4. Those fancy buildings and big bonuses have to be paid for
Regardless of the performance of the fund these investors need to get paid and cover their costs. Then when they outperform the market they attract large bonuses. But if the market underperforms they don’t get penalised. So the resulting fees to their clients erode the returns from the performance of their investments. Warren Buffet took a bet with fund managers where he said that a passive index fund would beat any fund over a 10 year period. Needless to say he was right, you can read the full bet here. The main reason was due to the high fees that these funds attracted.
5. Investors in the funds influence decisions
Fund managers will choose the large well known popular companies so as not to stand out from the crowd. They can be forced to sell out of stocks at the wrong times due to policy requirements or investor or peer pressure. Or even if a client wants to withdraw from the market they need to execute even if the timing is wrong. Individual investors don’t have these pressures and don’t always need to take profits, choosing instead to wait for longer term gains. Often these pros are forced to buy high and sell low as they are forced to buy stocks moving up and sell stocks that are dropping.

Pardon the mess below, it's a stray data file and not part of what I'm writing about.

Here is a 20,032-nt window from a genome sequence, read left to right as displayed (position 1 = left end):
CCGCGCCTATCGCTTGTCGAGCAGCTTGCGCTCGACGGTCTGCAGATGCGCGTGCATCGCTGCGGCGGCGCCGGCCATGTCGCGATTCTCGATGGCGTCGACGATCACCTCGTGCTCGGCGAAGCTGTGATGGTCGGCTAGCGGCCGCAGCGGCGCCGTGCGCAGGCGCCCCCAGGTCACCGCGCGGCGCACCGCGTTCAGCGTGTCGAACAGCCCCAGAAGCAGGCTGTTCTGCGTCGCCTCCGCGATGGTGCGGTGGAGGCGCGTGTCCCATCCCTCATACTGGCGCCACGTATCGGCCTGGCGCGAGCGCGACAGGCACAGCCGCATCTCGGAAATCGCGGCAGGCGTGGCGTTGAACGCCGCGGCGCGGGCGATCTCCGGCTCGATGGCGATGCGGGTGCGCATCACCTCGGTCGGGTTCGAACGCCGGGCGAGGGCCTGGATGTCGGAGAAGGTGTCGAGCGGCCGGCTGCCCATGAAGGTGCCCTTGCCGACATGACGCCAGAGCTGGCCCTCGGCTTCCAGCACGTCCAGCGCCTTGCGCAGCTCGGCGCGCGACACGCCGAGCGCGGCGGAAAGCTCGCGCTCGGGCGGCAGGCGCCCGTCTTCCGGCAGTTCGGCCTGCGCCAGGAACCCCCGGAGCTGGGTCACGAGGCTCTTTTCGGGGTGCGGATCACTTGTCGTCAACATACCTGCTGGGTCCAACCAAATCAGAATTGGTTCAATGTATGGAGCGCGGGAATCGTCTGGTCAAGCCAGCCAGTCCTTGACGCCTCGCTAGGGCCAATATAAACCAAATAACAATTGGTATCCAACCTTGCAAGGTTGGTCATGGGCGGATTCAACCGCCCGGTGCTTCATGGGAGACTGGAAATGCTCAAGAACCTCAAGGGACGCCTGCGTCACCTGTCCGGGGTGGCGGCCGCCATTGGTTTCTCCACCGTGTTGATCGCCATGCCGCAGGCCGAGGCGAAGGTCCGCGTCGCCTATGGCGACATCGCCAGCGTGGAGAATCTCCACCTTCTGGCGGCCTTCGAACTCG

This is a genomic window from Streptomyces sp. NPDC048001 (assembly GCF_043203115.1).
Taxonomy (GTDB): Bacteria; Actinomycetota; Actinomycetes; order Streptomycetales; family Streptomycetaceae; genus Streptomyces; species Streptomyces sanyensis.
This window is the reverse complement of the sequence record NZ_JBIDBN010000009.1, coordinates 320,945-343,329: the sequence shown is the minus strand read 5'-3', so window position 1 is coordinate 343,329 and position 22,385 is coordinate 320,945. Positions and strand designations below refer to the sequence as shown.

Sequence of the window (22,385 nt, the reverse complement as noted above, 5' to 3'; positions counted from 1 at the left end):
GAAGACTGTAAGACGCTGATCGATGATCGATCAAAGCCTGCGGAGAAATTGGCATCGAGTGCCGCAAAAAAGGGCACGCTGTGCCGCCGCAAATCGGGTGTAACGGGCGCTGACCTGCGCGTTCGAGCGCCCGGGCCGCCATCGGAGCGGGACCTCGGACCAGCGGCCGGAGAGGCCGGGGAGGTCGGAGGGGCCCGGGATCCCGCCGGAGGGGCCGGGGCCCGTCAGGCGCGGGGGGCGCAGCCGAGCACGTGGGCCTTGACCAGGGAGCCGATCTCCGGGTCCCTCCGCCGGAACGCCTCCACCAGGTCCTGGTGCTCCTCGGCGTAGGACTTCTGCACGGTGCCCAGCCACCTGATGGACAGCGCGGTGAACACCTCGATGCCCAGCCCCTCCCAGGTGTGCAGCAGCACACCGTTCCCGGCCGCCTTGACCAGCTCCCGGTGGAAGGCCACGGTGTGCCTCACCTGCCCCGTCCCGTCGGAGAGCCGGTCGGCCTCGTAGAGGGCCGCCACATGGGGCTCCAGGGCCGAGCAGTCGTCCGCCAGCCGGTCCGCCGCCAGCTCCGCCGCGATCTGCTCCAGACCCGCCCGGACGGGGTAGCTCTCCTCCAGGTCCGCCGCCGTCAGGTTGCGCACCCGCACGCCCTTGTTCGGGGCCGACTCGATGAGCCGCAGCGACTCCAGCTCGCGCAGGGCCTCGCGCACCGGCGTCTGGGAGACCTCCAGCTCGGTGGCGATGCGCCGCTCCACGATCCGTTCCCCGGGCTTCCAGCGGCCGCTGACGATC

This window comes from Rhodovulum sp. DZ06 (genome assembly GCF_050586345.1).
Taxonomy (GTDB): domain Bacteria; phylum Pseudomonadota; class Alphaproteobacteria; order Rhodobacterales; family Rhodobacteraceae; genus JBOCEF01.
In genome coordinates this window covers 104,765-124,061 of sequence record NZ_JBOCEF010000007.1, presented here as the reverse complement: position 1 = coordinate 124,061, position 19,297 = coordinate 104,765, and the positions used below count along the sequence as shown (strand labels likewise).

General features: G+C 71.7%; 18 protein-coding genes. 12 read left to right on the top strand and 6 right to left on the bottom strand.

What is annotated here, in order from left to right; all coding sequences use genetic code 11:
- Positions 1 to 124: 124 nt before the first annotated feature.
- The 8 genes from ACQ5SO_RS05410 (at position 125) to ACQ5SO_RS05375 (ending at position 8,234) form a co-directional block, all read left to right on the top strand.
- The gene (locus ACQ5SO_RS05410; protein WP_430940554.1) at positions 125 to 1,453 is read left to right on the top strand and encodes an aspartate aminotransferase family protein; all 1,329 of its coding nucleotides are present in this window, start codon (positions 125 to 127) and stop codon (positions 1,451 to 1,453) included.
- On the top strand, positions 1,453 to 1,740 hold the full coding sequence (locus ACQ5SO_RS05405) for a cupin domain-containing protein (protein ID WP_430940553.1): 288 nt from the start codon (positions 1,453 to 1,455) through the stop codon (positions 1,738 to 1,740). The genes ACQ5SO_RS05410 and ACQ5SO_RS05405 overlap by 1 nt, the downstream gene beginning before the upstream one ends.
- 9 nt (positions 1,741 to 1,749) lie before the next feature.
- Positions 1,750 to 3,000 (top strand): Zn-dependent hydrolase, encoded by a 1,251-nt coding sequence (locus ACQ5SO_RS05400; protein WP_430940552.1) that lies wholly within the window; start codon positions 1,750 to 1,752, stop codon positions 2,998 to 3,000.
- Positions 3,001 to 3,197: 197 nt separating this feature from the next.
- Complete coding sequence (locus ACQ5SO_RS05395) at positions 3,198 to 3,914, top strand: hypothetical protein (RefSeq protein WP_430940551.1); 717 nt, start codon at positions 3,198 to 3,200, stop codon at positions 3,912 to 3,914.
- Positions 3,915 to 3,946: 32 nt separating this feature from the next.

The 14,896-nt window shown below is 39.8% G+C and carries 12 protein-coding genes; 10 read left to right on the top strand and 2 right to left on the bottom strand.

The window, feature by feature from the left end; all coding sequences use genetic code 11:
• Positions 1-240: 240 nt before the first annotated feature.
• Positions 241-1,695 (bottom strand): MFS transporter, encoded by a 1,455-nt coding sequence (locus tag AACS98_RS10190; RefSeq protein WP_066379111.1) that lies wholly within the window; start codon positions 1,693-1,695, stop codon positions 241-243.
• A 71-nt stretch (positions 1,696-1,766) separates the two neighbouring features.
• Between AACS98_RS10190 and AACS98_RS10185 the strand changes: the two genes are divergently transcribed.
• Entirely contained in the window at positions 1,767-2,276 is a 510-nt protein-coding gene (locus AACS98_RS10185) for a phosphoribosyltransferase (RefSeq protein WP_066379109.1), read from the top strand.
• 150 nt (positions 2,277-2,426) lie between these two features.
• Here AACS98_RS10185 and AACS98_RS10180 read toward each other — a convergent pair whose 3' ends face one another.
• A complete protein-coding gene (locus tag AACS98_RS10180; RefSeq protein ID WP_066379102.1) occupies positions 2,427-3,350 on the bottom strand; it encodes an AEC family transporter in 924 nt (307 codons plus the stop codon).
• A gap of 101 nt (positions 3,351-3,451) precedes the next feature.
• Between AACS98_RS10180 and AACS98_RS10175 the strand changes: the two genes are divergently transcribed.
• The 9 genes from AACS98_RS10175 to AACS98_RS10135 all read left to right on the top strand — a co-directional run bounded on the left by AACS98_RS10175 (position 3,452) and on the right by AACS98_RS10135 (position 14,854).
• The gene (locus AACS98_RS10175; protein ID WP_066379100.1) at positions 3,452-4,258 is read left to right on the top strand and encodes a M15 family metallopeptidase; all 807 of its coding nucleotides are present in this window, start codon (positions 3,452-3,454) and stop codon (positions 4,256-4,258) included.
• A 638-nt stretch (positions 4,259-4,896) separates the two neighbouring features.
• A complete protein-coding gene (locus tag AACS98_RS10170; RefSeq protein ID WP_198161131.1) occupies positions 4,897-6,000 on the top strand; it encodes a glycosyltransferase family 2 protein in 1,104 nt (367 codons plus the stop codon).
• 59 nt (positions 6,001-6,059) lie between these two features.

Peter Lynch writes about this in his book “One Up on Wall Street”, where he is unable to invest in down markets due to investors requiring him to sell stocks to meet their requests to withdraw money. This was the opposite of what a prudent individual investor would do. He also had to buy at market peaks when stocks were overvalued.
6. Fund manager has a mandate to execute
Besides their clients requests the professional investor has other people to answer to. Even if he knows of stocks that he would buy in a personal capacity he is not able to buy them. Fund managers have to answer to someone else and typically choose safer bets. Their decision making is overseen by different individuals in the organisation.
7. Institutional investor is an employee not an owner